12 hours of induced labor knowing I wouldn’t hear her cry. Nurse her. Take her home.

And even so, it was worth it. To hold Joanna. To kiss her and count her toes. To sing to her. To rock her. To stroke her cheeks. To hold her hand.

Totally. Worth. It.

Ten Months Without

Ten months is approaching this week, and with it, the days are getting shorter and the memories of Joanna are getting stronger. As each day passes and I remember how she was growing, so full of life, at this time. I remember how, as I was approaching the halfway mark, I was feeling her move and seeing distinct changes in the roundness of my belly from week to week.

Looking back a year, I was having strange pregnancy dreams, most vividly dreaming that the life growing inside was a boy. The old wives’ tales said you dream of the opposite gender than what you’re actually going to have, and so we continued to think Joanna was a girl, though of course we didn’t find out until she arrived.

Ten months has brought us a long way. From being in different seasons of grief individually, to feeling the pain, anger and sadness so deeply at the same time. From not being able to watch commercials about babies to feeling some semblance of happiness again. From having a hard time being around the daughters of our friends, to finding moments joy in their laughter again.

Over the weekend we attended a beautiful wedding and thoroughly enjoyed ourselves. However, two things stuck out to me that show healing takes so much time and self-care. First, my eagle eye for pregnant women. When we walked into the country club, the first thing I noticed was a pregnant guest. And immediately a little cloud of grief hung over my head as I thought about how I was pregnant last year when our friends got engaged, and thought about how much I loved, loved, my baby bump.

The second thing that came up was the father-daughter dance. I know J would have been a beautiful bride. She was such a beautiful baby. And as my friend danced around the floor with her dad, as he spun her and smiled admiringly at his “baby girl” I fought to hold back tears. I grieve for Joanna every day, but often, like this moment, I grieve specific events that will now never be. With Bill sitting next to me, squeezing my hand, my heart broke in a million little pieces again. We will never watch Joanna grow up, we won’t get to give her away, we won’t dance with her in this life.

I don’t frequently talk about fairness in life because I know it’s not fair. No one ever said it would be.

But it’s not fair that she is not here.

It’s not fair that Bill will never dance with her; that we will never drop her off at college; that we will never have tea parties and dress up for Halloween and pick out Christmas ornaments each year.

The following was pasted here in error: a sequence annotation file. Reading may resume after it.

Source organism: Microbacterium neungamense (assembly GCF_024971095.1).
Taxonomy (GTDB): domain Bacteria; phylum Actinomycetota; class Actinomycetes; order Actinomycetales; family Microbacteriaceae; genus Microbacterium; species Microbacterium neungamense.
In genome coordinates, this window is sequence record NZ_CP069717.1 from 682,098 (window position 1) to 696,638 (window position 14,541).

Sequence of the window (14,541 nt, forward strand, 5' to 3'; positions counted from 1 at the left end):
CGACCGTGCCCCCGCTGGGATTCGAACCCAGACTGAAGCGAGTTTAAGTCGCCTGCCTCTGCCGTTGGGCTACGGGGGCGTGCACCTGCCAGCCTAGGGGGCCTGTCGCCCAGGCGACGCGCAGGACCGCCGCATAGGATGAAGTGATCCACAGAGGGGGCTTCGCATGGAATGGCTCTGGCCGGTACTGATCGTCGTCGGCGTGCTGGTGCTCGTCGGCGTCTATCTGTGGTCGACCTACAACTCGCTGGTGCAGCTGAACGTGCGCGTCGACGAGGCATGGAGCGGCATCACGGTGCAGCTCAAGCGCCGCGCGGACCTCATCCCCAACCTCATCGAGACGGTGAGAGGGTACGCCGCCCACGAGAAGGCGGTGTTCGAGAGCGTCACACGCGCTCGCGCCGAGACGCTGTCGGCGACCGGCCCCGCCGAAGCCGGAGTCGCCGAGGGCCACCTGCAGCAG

And so, 10 months has snuck up on us, but also pounced on us, reminding us of both Joanna’s presence last year, and her absence this year.

But we also feel her around us, we carry her in our hearts and we know we’ll see her again. Though, always, we just wish we were holding her now.

Dear Joanna (10.19.15)

Dear Joanna,

I know you’ve heard this so many times, but only because it’s so, so true: I miss you.

These last few weeks have been feeling much harder, yet for some reason I thought maybe time would eventually make it easier.

Instead, as the weather gets colder, I’m reminded of how you were growing so steadily in my belly a year ago at this time. I had started to pop, was impatiently waiting for your 20 week ultrasound and still hoping the morning sickness (nighttime sickness) would go away soon.

Actually, a year ago this past weekend your Uncle Greg and Aunt Trish came to visit with cousin Shay. He was so little. I carried him around the zoo most of the day. I was so tired, being sick still, but we had a good time. Today I looked at the pictures of Shay from that weekend and realized…had you come along in April, around your due date, a year after Shay was born, you would be the same age right now as Shay was last year. Was that confusing? I hope it made sense.

Every time I see a picture of Shay from last year, it’s the same thing. I think of you and how old you should be right now. For the rest of my life I will look at pictures of him from “last year” and see you. In 2019 he will be off to kindergarten. I will look at that picture in 2020 and think how you should be headed to kindergarten. And so it will go. 

I don’t think time heals wounds. I think we grow used to the pain. Sometimes it aches as a fresh wound and causes great agony, and at other moments we feel it there, but we can focus on living and getting through the day. 

I wish you were here. I wish I didn’t have to know this pain. I wish I didn’t have to learn to live with it. I wish I could see you grow up. I wish I could hold your hand. I wish we were preparing for your first big holiday season with you in our arms instead of only in our hearts.

Joanna. Gracious gift from God. Can’t wait for the day we will hold you again.

xo,

Mom